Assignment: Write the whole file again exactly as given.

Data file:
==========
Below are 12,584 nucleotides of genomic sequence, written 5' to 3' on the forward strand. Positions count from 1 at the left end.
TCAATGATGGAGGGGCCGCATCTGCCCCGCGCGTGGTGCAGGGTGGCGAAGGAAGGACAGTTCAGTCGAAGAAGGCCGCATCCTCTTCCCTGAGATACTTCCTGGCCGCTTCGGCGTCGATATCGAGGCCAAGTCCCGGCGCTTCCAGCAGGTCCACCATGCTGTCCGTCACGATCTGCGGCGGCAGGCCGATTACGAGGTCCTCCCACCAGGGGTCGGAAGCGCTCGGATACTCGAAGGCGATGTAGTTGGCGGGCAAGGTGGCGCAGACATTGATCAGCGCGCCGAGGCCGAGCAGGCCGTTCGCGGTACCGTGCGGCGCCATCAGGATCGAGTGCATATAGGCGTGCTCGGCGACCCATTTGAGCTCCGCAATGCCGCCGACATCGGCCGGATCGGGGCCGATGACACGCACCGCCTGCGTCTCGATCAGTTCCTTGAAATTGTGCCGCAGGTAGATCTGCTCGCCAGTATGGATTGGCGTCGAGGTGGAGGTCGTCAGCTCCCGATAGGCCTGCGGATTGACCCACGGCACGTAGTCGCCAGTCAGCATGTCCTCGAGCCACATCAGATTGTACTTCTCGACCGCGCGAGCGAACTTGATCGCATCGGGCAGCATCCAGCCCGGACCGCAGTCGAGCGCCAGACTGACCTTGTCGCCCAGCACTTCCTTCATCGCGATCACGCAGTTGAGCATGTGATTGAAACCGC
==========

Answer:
Below are 12,584 nucleotides of genomic sequence, written 5' to 3' on the forward strand. Positions count from 1 at the left end.
TCAATGATGGAGGGGCCGCATCTGCCCCGCGCGTGGTGCAGGGTGGCGAAGGAAGGACAGTTCAGTCGAAGAAGGCCGCATCCTCTTCCCTGAGATACTTCCTGGCCGCTTCGGCGTCGATATCGAGGCCAAGTCCCGGCGCTTCCAGCAGGTCCACCATGCTGTCCGTCACGATCTGCGGCGGCAGGCCGATTACGAGGTCCTCCCACCAGGGGTCGGAAGCGCTCGGATACTCGAAGGCGATGTAGTTGGCGGGCAAGGTGGCGCAGACATTGATCAGCGCGCCGAGGCCGAGCAGGCCGTTCGCGGTACCGTGCGGCGCCATCAGGATCGAGTGCATATAGGCGTGCTCGGCGACCCATTTGAGCTCCGCAATGCCGCCGACATCGGCCGGATCGGGGCCGATGACACGCACCGCCTGCGTCTCGATCAGTTCCTTGAAATTGTGCCGCAGGTAGATCTGCTCGCCAGTATGGATTGGCGTCGAGGTGGAGGTCGTCAGCTCCCGATAGGCCTGCGGATTGACCCACGGCACGTAGTCGCCAGTCAGCATGTCCTCGAGCCACATCAGATTGTACTTCTCGACCGCGCGAGCGAACTTGATCGCATCGGGCAGCATCCAGCCCGGACCGCAGTCGAGCGCCAGACTGACCTTGTCGCCCAGCACTTCCTTCATCGCGATCACGCAGTTGAGCATGTGATTGAAACCGC